What have you read recently?

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Re: What have you read recently?

Postby Dom » 10:33am on 12 Feb 18

I’ve read all of Alastair Reynolds’ books (he’s one of my favourite SF authors) and can recommend them. The new one is a welcome return to his Revelation Space universe, albeit earlier in the timeline. However, that doesn’t matter as you really don’t need to have read the rest to go into the book they are showcasing.

Chris Beckett wrote Dark Eden, although I got into him through his short story collections, ‘The Turing Test’ and ‘The Peacock Cloak’, one of which had the seed story for his Eden books. I quite liked what he does but I haven’t rushed to buy the later Eden books. Not sure why.

I’ve not heard of the others, but I have added a couple on the wish list in case I get the urge to get some more books.


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Re: What have you read recently?

Postby maddz » 10:38am on 12 Feb 18

Ah yes, I think Dark Eden was in an Amazon monthly deal a while back (maybe a year ago?) which explains why the name was familiar. We've got various Alistair Reynolds both as ebook and print, but with so much to be read, they're fairly low on my list (I've got a Dave Duncan I must put on the Icarus and read as it's a review copy).
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Re: What have you read recently?

Postby LTD » 8:17pm on 17 Feb 18

Currently reading The Bodysnatchers by Jack Finney - source novel for the 1950s paranoid classic directed by Don Siegel, and the none-too-shabby 1970s remake by Phillip Kaufman. Ace pulp sci-fi that zips along without wasting a word. I'm only a quarter of a way through and the narrator's already encountered a couple of half-formed nascent pod people.
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Re: What have you read recently?

Postby maddz » 9:28pm on 17 Feb 18

The Best of Henry Kuttner, by Henry Kuttner

An anthology of Kuttner's short fiction, including 2 Hogben stories (Exit the Professor and Cold War), along with 15 other stories which include Mimsy Were the Borogroves, The Twonky, and Or Else.

The stories are quite dated - the 40s and 50s as can be deduced from the domestic settings of the stories, but this doesn't detract from the story concept. The other thing that dates the stories is that technology is analogue. About the main SF element in the various stories is time travel (and to a lesser extent what would now fall into urban fantasy - pixies and the like, and the Hogben family).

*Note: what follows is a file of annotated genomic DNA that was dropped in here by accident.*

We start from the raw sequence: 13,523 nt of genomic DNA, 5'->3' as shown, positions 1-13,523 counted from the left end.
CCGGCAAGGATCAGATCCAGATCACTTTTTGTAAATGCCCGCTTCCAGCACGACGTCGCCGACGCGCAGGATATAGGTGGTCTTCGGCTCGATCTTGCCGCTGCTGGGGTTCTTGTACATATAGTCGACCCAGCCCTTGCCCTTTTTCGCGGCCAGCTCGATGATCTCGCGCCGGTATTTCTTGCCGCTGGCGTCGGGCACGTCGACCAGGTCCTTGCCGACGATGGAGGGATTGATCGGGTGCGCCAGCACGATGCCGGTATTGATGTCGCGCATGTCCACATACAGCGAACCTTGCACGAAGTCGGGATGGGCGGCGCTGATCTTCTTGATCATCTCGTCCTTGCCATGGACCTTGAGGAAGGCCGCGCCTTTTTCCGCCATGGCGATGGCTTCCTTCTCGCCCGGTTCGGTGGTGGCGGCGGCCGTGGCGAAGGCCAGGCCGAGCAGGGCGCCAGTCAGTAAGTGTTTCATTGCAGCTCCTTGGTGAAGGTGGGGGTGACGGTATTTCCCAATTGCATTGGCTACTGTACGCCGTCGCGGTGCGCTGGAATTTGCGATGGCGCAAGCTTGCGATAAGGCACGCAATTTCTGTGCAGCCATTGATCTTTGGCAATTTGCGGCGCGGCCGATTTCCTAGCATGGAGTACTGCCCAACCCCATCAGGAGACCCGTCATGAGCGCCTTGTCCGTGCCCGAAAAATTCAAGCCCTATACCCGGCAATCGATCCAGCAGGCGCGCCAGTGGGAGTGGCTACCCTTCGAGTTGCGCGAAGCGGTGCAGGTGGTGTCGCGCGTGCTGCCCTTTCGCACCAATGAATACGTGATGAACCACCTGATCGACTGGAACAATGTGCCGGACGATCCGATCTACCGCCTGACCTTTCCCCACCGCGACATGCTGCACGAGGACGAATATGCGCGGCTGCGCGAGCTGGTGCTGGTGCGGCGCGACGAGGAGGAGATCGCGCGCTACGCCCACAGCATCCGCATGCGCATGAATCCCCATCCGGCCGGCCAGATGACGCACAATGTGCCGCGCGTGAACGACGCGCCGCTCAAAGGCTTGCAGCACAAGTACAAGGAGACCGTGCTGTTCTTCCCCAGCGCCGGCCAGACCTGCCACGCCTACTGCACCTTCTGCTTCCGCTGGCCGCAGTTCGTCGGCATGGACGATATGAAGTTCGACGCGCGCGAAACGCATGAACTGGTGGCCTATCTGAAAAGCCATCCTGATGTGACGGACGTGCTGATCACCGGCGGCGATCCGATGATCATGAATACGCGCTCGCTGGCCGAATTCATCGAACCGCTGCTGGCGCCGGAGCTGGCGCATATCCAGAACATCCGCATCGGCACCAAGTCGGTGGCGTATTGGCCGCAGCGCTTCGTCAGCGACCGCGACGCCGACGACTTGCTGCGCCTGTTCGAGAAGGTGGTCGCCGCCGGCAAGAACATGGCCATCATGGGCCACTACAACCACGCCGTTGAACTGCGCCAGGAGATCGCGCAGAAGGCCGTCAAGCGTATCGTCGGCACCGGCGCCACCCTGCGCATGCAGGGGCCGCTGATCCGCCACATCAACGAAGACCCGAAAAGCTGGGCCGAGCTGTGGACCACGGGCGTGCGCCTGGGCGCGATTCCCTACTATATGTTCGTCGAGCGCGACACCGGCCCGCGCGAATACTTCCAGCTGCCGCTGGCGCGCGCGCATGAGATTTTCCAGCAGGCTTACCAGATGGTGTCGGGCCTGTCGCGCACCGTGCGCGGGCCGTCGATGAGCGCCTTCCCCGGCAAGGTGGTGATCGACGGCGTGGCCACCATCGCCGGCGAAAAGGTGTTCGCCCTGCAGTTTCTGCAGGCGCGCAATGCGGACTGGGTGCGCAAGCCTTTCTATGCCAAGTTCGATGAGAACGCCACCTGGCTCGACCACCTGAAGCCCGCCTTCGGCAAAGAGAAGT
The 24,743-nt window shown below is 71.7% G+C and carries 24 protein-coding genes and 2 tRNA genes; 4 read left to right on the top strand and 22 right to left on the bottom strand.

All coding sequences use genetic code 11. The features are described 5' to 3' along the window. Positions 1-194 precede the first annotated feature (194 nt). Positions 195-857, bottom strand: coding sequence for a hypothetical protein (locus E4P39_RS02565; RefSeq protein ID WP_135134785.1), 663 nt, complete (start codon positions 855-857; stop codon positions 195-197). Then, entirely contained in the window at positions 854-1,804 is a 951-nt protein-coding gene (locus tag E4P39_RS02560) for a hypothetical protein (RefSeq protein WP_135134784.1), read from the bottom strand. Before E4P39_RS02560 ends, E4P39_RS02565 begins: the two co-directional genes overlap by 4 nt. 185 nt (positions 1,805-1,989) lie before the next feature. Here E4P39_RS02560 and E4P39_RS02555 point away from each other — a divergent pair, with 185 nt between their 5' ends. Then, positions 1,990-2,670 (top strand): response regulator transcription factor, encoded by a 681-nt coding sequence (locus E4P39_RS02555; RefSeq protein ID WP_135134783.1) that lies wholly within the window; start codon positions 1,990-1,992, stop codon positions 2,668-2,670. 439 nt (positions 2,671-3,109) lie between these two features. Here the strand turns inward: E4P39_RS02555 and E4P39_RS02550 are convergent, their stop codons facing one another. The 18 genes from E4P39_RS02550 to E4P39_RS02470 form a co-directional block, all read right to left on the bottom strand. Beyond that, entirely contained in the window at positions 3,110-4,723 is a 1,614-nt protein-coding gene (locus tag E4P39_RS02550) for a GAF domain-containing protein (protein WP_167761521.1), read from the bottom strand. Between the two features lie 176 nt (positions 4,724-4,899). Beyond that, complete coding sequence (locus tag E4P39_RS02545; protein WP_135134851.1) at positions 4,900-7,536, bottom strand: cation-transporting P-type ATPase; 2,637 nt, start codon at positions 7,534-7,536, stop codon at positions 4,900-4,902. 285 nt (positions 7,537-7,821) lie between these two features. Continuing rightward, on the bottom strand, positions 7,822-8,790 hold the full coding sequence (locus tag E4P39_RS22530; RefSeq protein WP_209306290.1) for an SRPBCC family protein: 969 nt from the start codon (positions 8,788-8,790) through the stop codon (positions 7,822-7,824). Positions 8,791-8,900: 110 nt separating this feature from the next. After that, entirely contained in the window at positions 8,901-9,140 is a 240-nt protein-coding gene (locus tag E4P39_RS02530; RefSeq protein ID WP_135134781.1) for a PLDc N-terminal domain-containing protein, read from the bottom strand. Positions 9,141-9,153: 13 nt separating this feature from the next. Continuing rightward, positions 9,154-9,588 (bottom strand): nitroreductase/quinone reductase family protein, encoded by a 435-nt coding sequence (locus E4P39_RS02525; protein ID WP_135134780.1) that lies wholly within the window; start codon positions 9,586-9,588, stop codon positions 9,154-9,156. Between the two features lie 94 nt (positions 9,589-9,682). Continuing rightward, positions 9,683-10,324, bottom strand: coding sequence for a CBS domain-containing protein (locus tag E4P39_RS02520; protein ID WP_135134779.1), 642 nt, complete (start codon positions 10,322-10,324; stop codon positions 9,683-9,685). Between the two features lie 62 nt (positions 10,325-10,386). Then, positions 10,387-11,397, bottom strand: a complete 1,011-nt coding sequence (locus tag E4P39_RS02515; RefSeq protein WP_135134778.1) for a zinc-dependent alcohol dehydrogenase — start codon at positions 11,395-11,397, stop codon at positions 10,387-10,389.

An interesting read; I enjoyed dipping into the stories, but they do rather jar on modern sensibilities. Quite apart from the female characters being largely wives and mothers, they all smoke like chimneys and drink like fish.
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Re: What have you read recently?

Postby ragr » 11:24am on 18 Feb 18

Mindhunter is the book that the excellent Netflix series was based on and was written by Mark Olshaker and John Douglas; the latter is the Special Agent that the character of Holden Ford was based on. There are many differences between this real life account and the series, as is to be expected, but it's a fascinating counterpoint read to the series. The book takes the reader through the development of the Behavioral Science Unit, their successes, failures and how both contributed to the development of the unit. It's gruesome at times but is written in a very accessible and, somewhat necessarily, humourous way, and the recollections of the interviews with the killers are, by turns, chilling and intriguing. If there is a downside, and more specifically to the British reader I suspect, is that Douglas is at times a little too self congratulatory about his successes which can grate a little; it would be churlish though to take him to task too much on this given the subject matter.
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Re: What have you read recently?

Postby Dom » 5:49pm on 18 Feb 18

I picked up Mindhunter when it was 99p on Kindle a few weeks ago. Think I need to up it in priority to read. Thanks for sharing.


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Re: What have you read recently?

Postby maddz » 7:41am on 19 Feb 18

I Am Legend, by Richard Matheson

Oddly, this is the first time I’ve read any Matheson, probably because his books are usually badged as horror which I don’t much like.

This is an updated take on the vampire story: a plague has infected the human race turning them into vampires. Richard Neville is the last uninfected survivor having natural immunity; his wife and daughter succumbed to the plague, his daughter was cremated, but Neville buried his wife and had to stake her when she returned. He lives on his own, and is trying to rid his neighbourhood of vampires, especially a neighbour, as they surround his house at night calling him to come out.

Very much a psychological horror story, it focusses on Neville’s claustrophic life rather than the grand guignol bloodbath of his mission. However, the first thing that crossed my mind was: if all humanity are vampires, where are they getting blood? That question is never really explained, apart from mention of weaker vampires being preyed on by stronger vampires.

Well written, and fine if you like this sort of book, but as I don’t much, I won’t be recommending it.
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